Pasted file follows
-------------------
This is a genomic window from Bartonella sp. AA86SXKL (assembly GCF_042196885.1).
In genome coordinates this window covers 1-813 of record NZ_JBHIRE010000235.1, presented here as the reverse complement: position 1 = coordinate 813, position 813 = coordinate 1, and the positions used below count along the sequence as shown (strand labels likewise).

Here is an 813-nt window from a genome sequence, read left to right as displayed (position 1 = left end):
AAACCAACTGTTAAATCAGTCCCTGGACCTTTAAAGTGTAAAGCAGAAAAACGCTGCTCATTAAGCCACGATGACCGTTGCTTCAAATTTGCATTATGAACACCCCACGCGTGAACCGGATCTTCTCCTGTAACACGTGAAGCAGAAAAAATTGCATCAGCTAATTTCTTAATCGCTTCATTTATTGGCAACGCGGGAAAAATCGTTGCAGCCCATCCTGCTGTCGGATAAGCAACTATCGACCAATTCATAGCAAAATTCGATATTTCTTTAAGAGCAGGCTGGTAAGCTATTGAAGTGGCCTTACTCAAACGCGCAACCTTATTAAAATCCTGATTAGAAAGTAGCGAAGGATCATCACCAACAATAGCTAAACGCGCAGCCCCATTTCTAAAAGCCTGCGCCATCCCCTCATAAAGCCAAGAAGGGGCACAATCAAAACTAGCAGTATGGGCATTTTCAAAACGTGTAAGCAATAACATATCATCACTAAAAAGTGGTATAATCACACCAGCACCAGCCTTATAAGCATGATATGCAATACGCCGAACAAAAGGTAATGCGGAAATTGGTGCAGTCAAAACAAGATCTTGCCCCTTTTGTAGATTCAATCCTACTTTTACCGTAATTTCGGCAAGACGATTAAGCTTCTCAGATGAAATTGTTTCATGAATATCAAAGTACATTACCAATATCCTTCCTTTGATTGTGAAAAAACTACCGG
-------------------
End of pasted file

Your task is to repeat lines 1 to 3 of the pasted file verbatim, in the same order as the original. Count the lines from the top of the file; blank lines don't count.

This is a genomic window from Bartonella sp. AA86SXKL (assembly GCF_042196885.1).
In genome coordinates this window covers 1-813 of record NZ_JBHIRE010000235.1, presented here as the reverse complement: position 1 = coordinate 813, position 813 = coordinate 1, and the positions used below count along the sequence as shown (strand labels likewise).

Here is an 813-nt window from a genome sequence, read left to right as displayed (position 1 = left end):